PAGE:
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Lettering and calligraphy are quickly becoming desired skills in a designer's toolbox. Designers such as Marian Bantjes, Jessica Hische, Sean Wes and Martina Flor, just to name a few, have become not only an inspiration to the rest of us, but also a standard.
Their work is not only client-based; they have become their own brand by providing products to their followers as well. Other designers have followed suit, and now it would seem that lettering and calligraphy are everywhere.
In the first part of this article, we discussed the resurgence of lettering, we defined the differences between lettering, calligraphy, and typeface design, and we also discussed pens, papers, and other supplies. In this second part, I will share with you how I got started, my journey, and will also share specific tips on how to start. Let's get started.
When I decided to practice lettering daily, I was a tad overwhelmed with the options: Crayola (there is even a term for it, crayligraphy), pointed pen, brushes, illustrative lettering, lettering, calligraphy (Copperplate and Spencerian), modern calligraphy, and so on. I did not know what to do or where to start.
The resurgence of hand lettering, calligraphy, signage, penmanship, or really anything that is graphic and handmade is increasingly difficult to ignore. Along with letters drawn in any of the categories just mentioned, drawing, sketching, sketchnoting, and any hybrid style (combinations of the above) have also been gaining attention among designers, illustrators, and other professionals.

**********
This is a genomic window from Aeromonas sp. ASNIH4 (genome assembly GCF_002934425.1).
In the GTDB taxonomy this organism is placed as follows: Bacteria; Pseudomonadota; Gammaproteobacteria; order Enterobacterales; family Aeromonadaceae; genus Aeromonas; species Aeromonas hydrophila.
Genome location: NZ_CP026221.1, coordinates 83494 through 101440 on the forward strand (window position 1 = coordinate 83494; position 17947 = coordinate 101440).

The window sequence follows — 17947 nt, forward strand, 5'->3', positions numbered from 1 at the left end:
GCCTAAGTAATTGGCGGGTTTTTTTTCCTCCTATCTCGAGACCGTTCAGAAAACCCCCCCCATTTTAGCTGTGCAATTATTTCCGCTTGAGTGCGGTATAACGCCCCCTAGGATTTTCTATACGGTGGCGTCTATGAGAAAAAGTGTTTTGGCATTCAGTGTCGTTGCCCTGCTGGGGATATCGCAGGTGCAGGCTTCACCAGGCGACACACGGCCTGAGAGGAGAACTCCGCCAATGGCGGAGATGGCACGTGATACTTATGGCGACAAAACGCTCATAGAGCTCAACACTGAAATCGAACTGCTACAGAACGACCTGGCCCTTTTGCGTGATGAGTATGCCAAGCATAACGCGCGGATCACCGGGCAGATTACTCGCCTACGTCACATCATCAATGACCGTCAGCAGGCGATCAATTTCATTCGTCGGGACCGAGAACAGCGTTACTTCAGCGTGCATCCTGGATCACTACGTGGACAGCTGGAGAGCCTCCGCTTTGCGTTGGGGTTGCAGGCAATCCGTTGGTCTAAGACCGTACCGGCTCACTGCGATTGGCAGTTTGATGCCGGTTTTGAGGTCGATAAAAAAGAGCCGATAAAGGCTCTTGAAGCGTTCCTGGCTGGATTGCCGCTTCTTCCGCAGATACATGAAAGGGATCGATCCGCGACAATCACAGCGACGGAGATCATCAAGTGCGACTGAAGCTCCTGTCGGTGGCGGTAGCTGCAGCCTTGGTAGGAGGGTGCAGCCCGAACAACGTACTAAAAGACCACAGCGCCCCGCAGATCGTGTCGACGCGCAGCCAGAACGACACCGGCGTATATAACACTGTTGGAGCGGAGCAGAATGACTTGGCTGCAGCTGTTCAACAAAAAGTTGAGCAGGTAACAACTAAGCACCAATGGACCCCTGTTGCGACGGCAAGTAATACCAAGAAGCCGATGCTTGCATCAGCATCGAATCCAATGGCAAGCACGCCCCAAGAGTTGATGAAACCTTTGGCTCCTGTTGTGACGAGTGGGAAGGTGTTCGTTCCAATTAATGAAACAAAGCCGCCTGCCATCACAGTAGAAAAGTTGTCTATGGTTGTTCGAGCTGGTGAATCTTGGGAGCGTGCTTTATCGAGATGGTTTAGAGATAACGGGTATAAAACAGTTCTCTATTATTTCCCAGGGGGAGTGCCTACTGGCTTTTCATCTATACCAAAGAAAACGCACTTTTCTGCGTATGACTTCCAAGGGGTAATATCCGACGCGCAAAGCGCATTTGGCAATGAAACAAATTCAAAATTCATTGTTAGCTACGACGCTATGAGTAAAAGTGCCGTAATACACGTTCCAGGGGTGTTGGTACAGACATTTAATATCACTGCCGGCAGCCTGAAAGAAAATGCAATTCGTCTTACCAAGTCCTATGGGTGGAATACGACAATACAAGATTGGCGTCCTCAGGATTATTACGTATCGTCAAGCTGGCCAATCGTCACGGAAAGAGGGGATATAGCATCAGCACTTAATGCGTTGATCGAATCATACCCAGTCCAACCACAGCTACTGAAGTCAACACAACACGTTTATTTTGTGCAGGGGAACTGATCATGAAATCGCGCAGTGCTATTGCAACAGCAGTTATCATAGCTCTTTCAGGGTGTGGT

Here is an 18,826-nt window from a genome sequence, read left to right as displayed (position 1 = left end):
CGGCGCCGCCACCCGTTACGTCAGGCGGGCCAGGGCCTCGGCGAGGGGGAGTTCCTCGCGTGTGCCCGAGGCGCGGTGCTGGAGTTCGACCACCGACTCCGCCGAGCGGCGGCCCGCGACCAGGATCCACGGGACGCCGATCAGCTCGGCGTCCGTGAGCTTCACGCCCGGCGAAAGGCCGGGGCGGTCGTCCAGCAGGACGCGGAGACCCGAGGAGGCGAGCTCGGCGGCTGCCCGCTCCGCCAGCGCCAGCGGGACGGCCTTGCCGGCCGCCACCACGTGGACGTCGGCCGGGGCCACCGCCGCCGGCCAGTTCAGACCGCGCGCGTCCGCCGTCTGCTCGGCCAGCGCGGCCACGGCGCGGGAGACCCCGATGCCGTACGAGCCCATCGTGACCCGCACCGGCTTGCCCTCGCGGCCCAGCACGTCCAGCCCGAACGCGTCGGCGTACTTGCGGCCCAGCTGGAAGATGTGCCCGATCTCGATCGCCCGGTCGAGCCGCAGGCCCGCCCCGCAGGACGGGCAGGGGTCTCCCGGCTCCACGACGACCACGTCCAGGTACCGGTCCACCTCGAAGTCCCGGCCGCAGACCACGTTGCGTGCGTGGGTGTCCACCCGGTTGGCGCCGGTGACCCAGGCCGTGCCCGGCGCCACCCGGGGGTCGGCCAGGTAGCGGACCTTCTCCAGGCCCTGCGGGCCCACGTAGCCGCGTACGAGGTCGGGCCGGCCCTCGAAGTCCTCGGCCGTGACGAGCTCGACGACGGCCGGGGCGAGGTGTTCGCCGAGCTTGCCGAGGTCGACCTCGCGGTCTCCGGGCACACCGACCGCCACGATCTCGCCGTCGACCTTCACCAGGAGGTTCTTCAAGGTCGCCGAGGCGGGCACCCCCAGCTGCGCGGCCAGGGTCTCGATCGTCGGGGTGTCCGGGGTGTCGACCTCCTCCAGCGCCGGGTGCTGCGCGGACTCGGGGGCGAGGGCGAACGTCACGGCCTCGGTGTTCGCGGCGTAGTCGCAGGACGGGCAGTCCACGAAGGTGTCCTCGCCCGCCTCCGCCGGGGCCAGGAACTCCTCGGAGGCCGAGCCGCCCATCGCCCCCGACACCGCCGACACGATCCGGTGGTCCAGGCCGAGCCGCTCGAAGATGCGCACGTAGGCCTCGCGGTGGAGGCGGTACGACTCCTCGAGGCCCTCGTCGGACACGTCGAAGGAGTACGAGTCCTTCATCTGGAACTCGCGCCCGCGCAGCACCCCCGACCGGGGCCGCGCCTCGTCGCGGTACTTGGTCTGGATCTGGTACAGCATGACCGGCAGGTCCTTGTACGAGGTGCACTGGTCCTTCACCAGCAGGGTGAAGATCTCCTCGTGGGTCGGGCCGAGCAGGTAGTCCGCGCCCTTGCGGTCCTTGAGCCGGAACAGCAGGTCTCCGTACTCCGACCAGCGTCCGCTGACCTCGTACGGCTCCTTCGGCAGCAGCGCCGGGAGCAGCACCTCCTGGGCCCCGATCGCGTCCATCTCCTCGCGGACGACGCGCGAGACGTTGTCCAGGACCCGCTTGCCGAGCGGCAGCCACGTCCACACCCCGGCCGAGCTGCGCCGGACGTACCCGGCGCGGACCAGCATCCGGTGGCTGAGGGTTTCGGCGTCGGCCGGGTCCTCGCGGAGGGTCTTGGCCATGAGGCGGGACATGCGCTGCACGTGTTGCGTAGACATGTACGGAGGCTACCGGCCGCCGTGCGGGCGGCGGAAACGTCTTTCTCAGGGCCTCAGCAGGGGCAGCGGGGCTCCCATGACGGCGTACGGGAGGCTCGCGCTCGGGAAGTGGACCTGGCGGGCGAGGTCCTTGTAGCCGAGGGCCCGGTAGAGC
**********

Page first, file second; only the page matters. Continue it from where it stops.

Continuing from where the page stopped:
A quick look around social media or simply googling lettering will quickly show impressive and notable work. Last year I deliberately started practicing brush lettering, meaning I had a dedicated time to practice exercises, write out words and practice letterforms.
“So, you do nothing all day.” That’s how many people would respond to someone who says they spend the day with a pen or pencil in their hand. It’s often considered an empty practice, a waste of time. They’re seen as an empty mind puttering along with the busy work of scribbling.
But for us designers and artists, drawing pictures all day is integral to our process and to who we are as creative people, and despite the idea that those who doodle waste time, we still get our work done. So, then, why are those of us who draw pictures all day even tempted to think that someone who is doodling or drawing pictures in a meeting or lecture is not paying attention?
Studying art and design usually starts with a deep exploration of elements and principles. Among these elements, the most basic ones — line, point and plane — usually figure in a work of art or design. Thus, we can abstract art and design compositions to lines, points and planes when analyzing them. Not only is this abstraction useful for understanding the structure of a composition, but it also offers new sources of layout inspiration and experimentation.
According to Wucius Wong in his book Principles of Form and Design (page 42), point, line and plane can be considered conceptual design elements because, although they are not always explicit or visible, they seem to be present by implication. He explains how an angle, for example, implies the existence of a point and how lines, by marking the contour of an object, imply the presence of a plane.